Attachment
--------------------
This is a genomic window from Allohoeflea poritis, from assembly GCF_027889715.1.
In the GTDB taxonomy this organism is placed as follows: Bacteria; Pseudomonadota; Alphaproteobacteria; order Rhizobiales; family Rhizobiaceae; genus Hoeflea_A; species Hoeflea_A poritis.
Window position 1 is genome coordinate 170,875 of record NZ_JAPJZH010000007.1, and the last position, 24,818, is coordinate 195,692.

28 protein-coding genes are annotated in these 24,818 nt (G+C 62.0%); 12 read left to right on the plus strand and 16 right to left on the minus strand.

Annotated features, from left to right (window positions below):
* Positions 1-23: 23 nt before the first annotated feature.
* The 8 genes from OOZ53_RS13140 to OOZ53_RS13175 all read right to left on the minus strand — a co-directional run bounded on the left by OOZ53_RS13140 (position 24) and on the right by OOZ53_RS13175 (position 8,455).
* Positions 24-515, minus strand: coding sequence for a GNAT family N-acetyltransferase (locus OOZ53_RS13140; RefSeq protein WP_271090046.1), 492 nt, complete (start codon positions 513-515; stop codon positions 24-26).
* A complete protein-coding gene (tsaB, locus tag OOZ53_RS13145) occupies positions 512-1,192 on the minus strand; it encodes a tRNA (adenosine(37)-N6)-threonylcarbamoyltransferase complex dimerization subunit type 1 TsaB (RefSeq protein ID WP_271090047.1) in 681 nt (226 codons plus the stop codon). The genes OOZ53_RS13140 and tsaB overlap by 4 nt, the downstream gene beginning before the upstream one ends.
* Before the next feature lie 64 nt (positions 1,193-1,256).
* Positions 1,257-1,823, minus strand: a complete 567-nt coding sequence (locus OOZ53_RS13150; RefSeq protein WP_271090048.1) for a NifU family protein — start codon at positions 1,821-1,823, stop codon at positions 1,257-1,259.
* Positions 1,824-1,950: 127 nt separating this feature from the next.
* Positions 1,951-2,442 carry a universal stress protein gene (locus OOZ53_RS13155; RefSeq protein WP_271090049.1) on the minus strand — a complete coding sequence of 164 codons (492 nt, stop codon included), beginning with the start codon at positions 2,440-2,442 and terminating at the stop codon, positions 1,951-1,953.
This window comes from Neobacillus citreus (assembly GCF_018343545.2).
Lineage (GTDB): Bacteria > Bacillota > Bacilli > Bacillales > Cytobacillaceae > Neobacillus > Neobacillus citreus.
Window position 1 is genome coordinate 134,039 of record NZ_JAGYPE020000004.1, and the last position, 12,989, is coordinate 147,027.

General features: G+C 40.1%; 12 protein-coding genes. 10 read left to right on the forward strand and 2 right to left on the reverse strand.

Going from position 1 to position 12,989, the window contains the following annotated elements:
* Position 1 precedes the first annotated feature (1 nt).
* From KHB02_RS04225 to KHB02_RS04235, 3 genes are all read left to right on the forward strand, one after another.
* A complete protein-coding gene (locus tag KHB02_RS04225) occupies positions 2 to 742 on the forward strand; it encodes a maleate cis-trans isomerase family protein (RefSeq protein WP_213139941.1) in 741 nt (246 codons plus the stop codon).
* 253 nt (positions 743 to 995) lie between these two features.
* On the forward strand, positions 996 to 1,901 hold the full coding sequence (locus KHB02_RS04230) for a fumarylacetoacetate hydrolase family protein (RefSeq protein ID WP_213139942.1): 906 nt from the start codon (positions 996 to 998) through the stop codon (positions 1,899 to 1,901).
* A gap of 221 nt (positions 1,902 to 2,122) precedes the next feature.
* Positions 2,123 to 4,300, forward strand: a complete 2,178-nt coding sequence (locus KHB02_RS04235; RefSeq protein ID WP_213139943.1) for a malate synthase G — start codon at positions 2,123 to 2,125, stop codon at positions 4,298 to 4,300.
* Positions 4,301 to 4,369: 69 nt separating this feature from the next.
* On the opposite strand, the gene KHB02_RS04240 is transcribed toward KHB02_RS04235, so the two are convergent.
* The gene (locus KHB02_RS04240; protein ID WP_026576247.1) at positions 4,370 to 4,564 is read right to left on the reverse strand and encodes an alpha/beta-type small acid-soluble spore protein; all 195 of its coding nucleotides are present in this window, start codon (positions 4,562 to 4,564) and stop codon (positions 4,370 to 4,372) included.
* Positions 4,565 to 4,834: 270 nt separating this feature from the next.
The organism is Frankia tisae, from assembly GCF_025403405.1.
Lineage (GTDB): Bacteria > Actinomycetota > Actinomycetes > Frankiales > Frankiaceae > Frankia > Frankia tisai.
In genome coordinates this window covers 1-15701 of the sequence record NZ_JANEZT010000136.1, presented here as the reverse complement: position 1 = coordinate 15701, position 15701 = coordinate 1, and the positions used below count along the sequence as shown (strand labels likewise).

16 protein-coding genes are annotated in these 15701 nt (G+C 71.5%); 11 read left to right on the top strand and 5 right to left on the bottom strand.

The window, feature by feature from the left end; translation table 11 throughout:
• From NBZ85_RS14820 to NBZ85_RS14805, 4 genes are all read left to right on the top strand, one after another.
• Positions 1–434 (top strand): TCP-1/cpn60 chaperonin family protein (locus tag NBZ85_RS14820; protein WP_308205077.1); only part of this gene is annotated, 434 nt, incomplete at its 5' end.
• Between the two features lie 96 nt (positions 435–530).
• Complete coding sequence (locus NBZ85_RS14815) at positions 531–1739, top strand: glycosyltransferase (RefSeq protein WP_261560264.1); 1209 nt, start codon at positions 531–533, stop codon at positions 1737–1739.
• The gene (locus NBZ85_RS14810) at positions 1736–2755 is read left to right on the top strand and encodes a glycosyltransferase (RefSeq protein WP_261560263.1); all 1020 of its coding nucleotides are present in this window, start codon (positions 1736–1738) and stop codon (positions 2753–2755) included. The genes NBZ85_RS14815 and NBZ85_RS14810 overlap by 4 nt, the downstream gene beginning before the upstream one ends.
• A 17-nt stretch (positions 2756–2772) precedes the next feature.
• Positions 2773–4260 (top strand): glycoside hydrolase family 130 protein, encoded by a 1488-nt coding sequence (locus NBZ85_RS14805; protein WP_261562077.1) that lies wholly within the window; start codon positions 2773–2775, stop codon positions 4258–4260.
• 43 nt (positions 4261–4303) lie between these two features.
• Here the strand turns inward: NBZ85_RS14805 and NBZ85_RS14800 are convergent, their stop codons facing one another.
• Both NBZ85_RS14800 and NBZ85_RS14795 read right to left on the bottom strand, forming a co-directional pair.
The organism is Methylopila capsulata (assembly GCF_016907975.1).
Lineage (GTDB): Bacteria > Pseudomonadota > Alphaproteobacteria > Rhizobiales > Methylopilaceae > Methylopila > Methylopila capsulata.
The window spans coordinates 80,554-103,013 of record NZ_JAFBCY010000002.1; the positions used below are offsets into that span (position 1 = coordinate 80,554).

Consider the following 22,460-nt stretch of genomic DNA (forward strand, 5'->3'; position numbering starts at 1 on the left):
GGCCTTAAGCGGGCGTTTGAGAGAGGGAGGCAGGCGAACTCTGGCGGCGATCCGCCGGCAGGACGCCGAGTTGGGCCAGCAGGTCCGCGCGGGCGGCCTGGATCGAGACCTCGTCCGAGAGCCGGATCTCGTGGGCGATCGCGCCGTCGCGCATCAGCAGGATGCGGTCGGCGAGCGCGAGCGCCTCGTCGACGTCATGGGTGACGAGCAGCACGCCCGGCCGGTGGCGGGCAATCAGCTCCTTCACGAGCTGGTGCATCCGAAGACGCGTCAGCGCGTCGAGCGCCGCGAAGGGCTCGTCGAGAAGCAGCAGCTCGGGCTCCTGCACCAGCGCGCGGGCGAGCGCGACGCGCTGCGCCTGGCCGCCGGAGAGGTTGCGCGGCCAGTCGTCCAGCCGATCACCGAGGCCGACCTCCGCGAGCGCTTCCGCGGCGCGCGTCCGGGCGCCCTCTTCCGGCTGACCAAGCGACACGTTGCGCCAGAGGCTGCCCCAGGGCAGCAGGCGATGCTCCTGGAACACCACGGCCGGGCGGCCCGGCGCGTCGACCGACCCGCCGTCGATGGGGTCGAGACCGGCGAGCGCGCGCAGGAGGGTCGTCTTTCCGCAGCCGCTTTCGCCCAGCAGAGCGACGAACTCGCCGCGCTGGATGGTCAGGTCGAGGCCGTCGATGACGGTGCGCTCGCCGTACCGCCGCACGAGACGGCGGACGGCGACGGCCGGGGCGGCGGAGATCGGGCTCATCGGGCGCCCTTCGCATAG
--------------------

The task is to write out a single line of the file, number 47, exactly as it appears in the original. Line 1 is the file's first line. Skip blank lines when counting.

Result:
The window spans coordinates 80,554-103,013 of record NZ_JAFBCY010000002.1; the positions used below are offsets into that span (position 1 = coordinate 80,554).